Read your piece, and I’ll venture a few comments. As a new site member, this is a fledgling review, so please take with a grain of salt and discard what is not relevant or helpful!
First of all, banal as it may sound, run your piece through spell check and grammar check and even have a trusted pal proof for things that spell check may not catch. I noticed many typos. For instance: pg. 4 “Regan-era”, pg. 5 “half-hardily”, also careful with when to use “you’re” instead of “your” and “it’s” instead of “its”.
I really liked the idea of opening and closing with the hobo character. Nice touch! He was a good backdrop to your main character, and a good commentary on your theme.
Curious - who is your intended audience with this piece? It takes place in an elementary school setting and involves several student (albeit minor) characters so one might assume based on a synopsis that it’s a “family friendly” kid flick, but the language is strong.
I guess one thing that hindered the read was that your characters seemed rather undeveloped to me. I wasn’t sure where Luke’s character was coming from. Was he unhappy with his life as a substitute? Was the opening scene with the cereal bowl showing he was sort of an “I can’t win” character? Yet he obviously was successful as a sub (favorite substitute awards), and successful as it turns out in his one day at Panama. Did he learn to love teaching during that day at Panama? It would have been interesting to bring out more strongly how his character changes or develops because of his experience. At the end, I wasn't sure how this day affected his outlook or his life, but it seems it should have.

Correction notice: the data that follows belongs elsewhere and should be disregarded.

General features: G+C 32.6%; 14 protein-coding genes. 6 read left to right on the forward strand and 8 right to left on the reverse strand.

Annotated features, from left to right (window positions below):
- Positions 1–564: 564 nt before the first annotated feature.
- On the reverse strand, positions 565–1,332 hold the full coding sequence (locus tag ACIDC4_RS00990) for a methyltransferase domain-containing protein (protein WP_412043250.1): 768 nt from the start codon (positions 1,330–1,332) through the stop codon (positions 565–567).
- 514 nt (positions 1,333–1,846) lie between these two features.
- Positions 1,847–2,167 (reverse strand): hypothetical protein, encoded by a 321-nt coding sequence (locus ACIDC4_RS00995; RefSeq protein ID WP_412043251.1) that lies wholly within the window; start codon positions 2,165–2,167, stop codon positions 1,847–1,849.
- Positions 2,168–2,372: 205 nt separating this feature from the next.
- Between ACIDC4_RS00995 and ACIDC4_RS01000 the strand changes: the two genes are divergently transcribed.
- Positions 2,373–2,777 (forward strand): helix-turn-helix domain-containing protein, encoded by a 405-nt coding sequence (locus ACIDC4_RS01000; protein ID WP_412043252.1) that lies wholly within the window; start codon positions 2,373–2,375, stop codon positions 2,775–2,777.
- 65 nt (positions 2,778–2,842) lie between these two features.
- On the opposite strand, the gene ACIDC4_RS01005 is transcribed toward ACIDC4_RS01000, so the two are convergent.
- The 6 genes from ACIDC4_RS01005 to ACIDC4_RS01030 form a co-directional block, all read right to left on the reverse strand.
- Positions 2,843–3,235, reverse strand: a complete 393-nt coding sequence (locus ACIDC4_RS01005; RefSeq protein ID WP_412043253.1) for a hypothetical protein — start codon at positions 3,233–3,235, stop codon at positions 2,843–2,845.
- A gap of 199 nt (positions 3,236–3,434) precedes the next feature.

I also wasn't sure who the main antagonist really was... was it Willis or was it the principal? That made the progress of the plot somewhat disconnected - like a series of strange encounters that didn't play off each other very cohesively. You go into great detail with physical descriptions of your characters, but I didn't get a sense of believable people from the dialogue. Have you messed around with writing a brief background for a few of your key characters? (i.e., typical day? or what was their interview with the principal like? Whatever.) You might not use this material (or you might!), but it could help you bring more dimension to these folks within the story if you do some rewrites.
For example, although the dialogue briefly describes their meeting, I found it very unbelievable based on what I knew of the characters that Dana would date Willis. So the breakup between Dana and Willis was just too completely predictable... although having Carl pocket the ring was quite funny! Also, wouldn't it be more interesting if Luke was somehow forced to play the football game instead of strangely wanting to? It didn't make sense that he would go along so willingly with something that was so unethical.
Good luck with this! I thought your story idea had lots of promise.
Review of: Panama
reviewed by gagliano on 01/27/2008
Other Reviews by gagliano 5
A review of You Again (2nd drft)by gagliano on 03/11/2008You packed a lot of twists a la comic Shakespeare (character names, hidden identities, character pairings) into this screenplay! I read through the piece twice to really follow the many characters and get a better grasp of the chain of settings/events. Your story concept was great fun - fake reincarnation becoming real reincarnation, with the re-reincarnation at the end…... read
A review of Artie Langby gagliano on 02/02/2008“Artie Lang” is family drama with societal/moral issues which would be particularly appropriate for a family with teenaged kids. I had a few general comments about your characters. I would have liked to see what changes Artie had to make in the course of the story. He starts out as an absentee father, ne’er do well gambler and the opening photos imply also a lousy spouse,... read